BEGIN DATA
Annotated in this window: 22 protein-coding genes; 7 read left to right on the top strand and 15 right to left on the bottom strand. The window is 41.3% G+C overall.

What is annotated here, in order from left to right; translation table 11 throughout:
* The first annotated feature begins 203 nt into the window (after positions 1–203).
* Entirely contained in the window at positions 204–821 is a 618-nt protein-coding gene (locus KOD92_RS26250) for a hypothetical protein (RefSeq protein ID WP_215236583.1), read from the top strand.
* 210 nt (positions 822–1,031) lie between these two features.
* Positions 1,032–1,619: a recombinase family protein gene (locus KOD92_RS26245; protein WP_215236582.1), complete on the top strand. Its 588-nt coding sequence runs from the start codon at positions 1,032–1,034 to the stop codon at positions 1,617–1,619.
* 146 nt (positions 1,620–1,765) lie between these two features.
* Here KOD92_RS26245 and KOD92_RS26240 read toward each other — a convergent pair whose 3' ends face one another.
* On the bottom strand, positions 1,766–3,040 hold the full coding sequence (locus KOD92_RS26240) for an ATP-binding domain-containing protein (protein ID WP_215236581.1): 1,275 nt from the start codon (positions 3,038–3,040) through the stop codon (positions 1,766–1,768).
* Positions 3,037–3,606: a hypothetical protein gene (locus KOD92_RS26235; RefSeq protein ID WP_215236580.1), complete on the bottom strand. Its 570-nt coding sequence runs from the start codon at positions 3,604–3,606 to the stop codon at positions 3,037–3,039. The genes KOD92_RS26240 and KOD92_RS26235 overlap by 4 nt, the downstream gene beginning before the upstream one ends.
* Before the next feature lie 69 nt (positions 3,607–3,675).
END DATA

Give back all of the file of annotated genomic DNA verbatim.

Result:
Annotated in this window: 22 protein-coding genes; 7 read left to right on the top strand and 15 right to left on the bottom strand. The window is 41.3% G+C overall.

What is annotated here, in order from left to right; translation table 11 throughout:
* The first annotated feature begins 203 nt into the window (after positions 1–203).
* Entirely contained in the window at positions 204–821 is a 618-nt protein-coding gene (locus KOD92_RS26250) for a hypothetical protein (RefSeq protein ID WP_215236583.1), read from the top strand.
* 210 nt (positions 822–1,031) lie between these two features.
* Positions 1,032–1,619: a recombinase family protein gene (locus KOD92_RS26245; protein WP_215236582.1), complete on the top strand. Its 588-nt coding sequence runs from the start codon at positions 1,032–1,034 to the stop codon at positions 1,617–1,619.
* 146 nt (positions 1,620–1,765) lie between these two features.
* Here KOD92_RS26245 and KOD92_RS26240 read toward each other — a convergent pair whose 3' ends face one another.
* On the bottom strand, positions 1,766–3,040 hold the full coding sequence (locus KOD92_RS26240) for an ATP-binding domain-containing protein (protein ID WP_215236581.1): 1,275 nt from the start codon (positions 3,038–3,040) through the stop codon (positions 1,766–1,768).
* Positions 3,037–3,606: a hypothetical protein gene (locus KOD92_RS26235; RefSeq protein ID WP_215236580.1), complete on the bottom strand. Its 570-nt coding sequence runs from the start codon at positions 3,604–3,606 to the stop codon at positions 3,037–3,039. The genes KOD92_RS26240 and KOD92_RS26235 overlap by 4 nt, the downstream gene beginning before the upstream one ends.
* Before the next feature lie 69 nt (positions 3,607–3,675).